Center of Mass

Irregular lamina with marked center-of-mass tossed in air.

What it shows:

The center of gravity fixed in (or outside) the object always orients itself with minimum potential energy on a vertical line below the support point. When an irregular shape is thrown into the air, it is seen to rotate about its marked center of gravity or center of mass (COM).

How it works:

We have several irregular lamina to suspend and/or throw in the air. They are (1) an amoeba shaped piece of masonite pegboard, (2) a cut-out map of the U.S. glued onto a 1/2" plywood board, (3) a U-shaped object made out of 3/16" plywood, (4) an asymmetric polygon shaped polystyrene sheet, and (5) an irregular shaped piece of rug which can be safely thrown, spinning in the air, and caught.

center of mass

The center-of-mass of an irregular shaped lamina is found by supporting it from various points. The lamina is hung from any of its suspension points with the plumb bob hanging from the same. A chalk line is drawn along the vertical plumb line. This is repeated from one or two other suspension points. If reasonable care is exercised, the chalk lines intersect at a single point -- the COM.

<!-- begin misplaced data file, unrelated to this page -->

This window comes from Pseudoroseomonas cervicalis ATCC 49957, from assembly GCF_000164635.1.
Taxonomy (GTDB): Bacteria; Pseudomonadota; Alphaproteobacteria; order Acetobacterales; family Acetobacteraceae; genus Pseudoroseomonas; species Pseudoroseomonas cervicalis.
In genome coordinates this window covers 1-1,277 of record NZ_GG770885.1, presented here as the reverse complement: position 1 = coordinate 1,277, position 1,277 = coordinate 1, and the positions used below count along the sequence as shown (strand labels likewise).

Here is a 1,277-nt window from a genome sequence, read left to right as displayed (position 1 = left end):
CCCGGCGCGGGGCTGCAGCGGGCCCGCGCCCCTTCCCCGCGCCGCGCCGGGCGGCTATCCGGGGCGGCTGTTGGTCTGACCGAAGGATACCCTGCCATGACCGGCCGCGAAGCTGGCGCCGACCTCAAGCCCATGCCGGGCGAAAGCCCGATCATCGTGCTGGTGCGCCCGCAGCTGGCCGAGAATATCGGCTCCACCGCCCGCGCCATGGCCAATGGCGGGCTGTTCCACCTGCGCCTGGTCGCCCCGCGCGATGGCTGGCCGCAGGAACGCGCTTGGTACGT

center of mass

Setting it up:

The suspension mechanism is nothing more than a simple assembly of standard lab clamps and rods attached to the lecture table. The various suspension "points" on the lamina are actually holes, any of which are slipped over the anchor rod of the suspension assembly. The plumb bob is any suitable weight on a string with a loop at the other end for quick hanging and removal from the anchor rod.

irregular lamina


The COM of the U.S. map is somewhere in Kansas (very likely where Dorothy and Toto reside). The U-shaped object's COM is in the center of the U, not within the object itself. A large movable dot (made out of Velcro™ and fluorescent tape) can be stuck anywhere on the rug lamina. When the rug is thrown spinning into the air, the dot orbits around the COM (unless it has been stuck at the COM location).